By Bill Short
The Millington School Board has adopted a resolution seeking an amendment to state law that would allow districts to make retention decisions for third-grade students.
Board members took the action during their Oct. 4 regular monthly meeting on a motion offered by Cody Childress and seconded by Larry Jackson.
The motion was passed by four affirmative votes, with Marlon Evans, Chairman Chris Denson and Vice Chairman Barbara Halliburton absent.
The resolution asks the Tennessee General Assembly to amend Chapter 1 of the Public Acts of 2021 to include a provision allowing school districts to make retention decisions based on district data that demonstrate third-grade students’ understanding of English Language Arts.
Public Chapter 1 states that, beginning with the 2022-23 academic year, third-grade students will not be promoted to the next grade level unless they have achieved a performance level rating of “on track” or “mastered” on the ELA portion of the most recent Tennessee Comprehensive Assessment Program test.
But the Chapter also states that third-grade students who achieve an ELA rating of “below” on the TCAP may be promoted if they:
(a) are English language learners who have received less than two years of ELA instruction;
(b) were previously retained in any of the grades K-3;
(c) are retested before the beginning of the next school year and score proficient in ELA;
(d) attend a “learning loss bridge camp” before the start of the upcoming school year, maintain a 90-percent attendance rate at the camp; and
(e) are assigned a tutor through the Tennessee Accelerating Literacy and Learning Corps for the entire upcoming school year.
Along with these requirements, third-grade students who achieve an ELA rating of “approaching” may be promoted if their performance on the “post-test” at the end of the camp demonstrates “adequate growth” as determined by the Tennessee Department of Education.
The board’s resolution notes that, in states that have adopted legislation regarding the retention of third-grade students, the educational outcomes for those who have been retained have been “mixed.”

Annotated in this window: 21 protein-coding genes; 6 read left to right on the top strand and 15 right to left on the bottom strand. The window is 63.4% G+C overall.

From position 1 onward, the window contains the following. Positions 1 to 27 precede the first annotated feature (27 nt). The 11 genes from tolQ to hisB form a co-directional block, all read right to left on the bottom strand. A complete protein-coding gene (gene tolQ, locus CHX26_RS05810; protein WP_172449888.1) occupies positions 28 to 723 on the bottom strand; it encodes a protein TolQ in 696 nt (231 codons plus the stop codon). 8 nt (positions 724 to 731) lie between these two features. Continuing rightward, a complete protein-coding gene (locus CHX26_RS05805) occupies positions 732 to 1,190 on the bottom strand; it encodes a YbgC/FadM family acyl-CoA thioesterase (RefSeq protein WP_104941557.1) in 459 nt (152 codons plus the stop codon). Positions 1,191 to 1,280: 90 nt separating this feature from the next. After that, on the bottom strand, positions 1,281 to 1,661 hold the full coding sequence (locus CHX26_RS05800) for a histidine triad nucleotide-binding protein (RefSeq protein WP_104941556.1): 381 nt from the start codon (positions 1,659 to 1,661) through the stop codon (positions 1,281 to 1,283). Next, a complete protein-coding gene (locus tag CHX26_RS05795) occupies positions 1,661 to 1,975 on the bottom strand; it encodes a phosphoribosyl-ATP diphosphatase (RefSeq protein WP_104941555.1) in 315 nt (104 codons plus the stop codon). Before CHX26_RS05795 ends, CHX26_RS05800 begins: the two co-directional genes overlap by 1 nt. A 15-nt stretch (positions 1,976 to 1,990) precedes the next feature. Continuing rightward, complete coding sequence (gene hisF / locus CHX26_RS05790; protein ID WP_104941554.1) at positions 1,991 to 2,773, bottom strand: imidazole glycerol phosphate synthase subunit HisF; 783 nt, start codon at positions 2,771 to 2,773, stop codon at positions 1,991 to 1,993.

One reported negative outcome was that retention laws can have “adverse effects” on at-risk students and those with disabilities.
The resolution also notes that, other than Tennessee, “most if not all” of the states that have adopted such legislation have included a provision that allows school districts to advance students who were not proficient in ELA, but who showed progress based on district data that demonstrate an understanding via “alternative knowledge assessments.”
The resolution contends that Tennessee’s failure to give its school districts such discretion “discriminates” against students who demonstrate that understanding through those assessments, but who might not perform well on standardized tests.
James “Bo” Griffin, superintendent of Millington Municipal Schools, said no current data indicate that holding students back in the third grade benefits them in any way.
He also said the resolution is designed to remind “the powers that be in Nashville” that the COVID-19 pandemic is not over.
“It’s even worse now,” Griffin noted, “because of what we’ve had to do with contact tracing and students being in and outside the classroom. Many of these students in the third grade have not been in school for the last year and a half.”
He said the state legislature and state Department of Education need to “really give great thought” before moving forward with the third-grade retention policies they have in mind.
When Childress asked if third-grade students are the only ones who would be held back, Griffin said that is the state’s “line in the sand, so to speak.”
The superintendent noted that the state’s retention policies are intended to get the students “caught up quickly” to the reading level where they should be.
“There’s no doubt that we’ve got a lot of ground to make up,” Childress acknowledged. “The whole country does. But I don’t think it’s fair to put it on the back of a third-grader.”
Griffin agreed and said the state is using a test that does not even evaluate the students’ reading levels.
“I’ve been very adamant about this,” he noted, “like several other superintendents across the state, because it just doesn’t work. It’s like saying, ‘We’re going to test you on apples, but all the questions are about oranges.’”
Griffin also said some of the children in the Millington Primary School this fall did not know their last names.
“They were scared to death to walk into a cafeteria,” he noted, “because they’ve never been there in their life. They’ve never been asked to sit in a classroom all day long.”
He acknowledged that, normally, students enrolled in Pre-K through kindergarten “progressively” learn these things. But because of the pandemic, these children have not been given that chance.
Although the state has expressed regret that the students “missed all this,” Griffin said, it has decided that they need to be in school right now.
“That’s not fair to our educators,” he contended, “and it’s definitely not fair to our children for them to say that.”
He also said the fact that a third-grade student is not reading at that level does not mean he or she cannot be successful and be promoted. He noted that the district has already shown that with its learning loss camp last summer.
Griffin called that another way to remind the state that the best way to educate a child is to listen to the experts.
“I think our teachers are the best ones in that,” he concluded. “We need to listen to what they’re saying and support them in every way we can.”